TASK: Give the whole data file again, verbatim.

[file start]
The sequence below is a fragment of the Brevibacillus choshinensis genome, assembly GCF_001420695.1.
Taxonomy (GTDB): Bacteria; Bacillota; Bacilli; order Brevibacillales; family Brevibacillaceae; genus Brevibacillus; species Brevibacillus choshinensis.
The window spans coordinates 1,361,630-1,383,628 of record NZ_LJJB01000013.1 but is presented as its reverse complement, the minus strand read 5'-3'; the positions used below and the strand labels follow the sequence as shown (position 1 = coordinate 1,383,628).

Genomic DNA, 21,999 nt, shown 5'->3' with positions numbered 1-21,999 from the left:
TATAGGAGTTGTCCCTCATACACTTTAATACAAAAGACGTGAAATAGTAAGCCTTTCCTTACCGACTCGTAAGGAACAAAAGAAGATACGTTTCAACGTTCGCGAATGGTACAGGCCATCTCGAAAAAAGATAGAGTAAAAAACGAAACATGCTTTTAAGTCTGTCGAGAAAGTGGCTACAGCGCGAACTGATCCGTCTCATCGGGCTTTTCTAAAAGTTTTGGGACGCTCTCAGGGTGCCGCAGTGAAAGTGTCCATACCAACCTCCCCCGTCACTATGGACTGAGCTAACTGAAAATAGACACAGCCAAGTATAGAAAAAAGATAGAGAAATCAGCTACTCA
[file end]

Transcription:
The sequence below is a fragment of the Brevibacillus choshinensis genome, assembly GCF_001420695.1.
Taxonomy (GTDB): Bacteria; Bacillota; Bacilli; order Brevibacillales; family Brevibacillaceae; genus Brevibacillus; species Brevibacillus choshinensis.
The window spans coordinates 1,361,630-1,383,628 of record NZ_LJJB01000013.1 but is presented as its reverse complement, the minus strand read 5'-3'; the positions used below and the strand labels follow the sequence as shown (position 1 = coordinate 1,383,628).

Genomic DNA, 21,999 nt, shown 5'->3' with positions numbered 1-21,999 from the left:
TATAGGAGTTGTCCCTCATACACTTTAATACAAAAGACGTGAAATAGTAAGCCTTTCCTTACCGACTCGTAAGGAACAAAAGAAGATACGTTTCAACGTTCGCGAATGGTACAGGCCATCTCGAAAAAAGATAGAGTAAAAAACGAAACATGCTTTTAAGTCTGTCGAGAAAGTGGCTACAGCGCGAACTGATCCGTCTCATCGGGCTTTTCTAAAAGTTTTGGGACGCTCTCAGGGTGCCGCAGTGAAAGTGTCCATACCAACCTCCCCCGTCACTATGGACTGAGCTAACTGAAAATAGACACAGCCAAGTATAGAAAAAAGATAGAGAAATCAGCTACTCA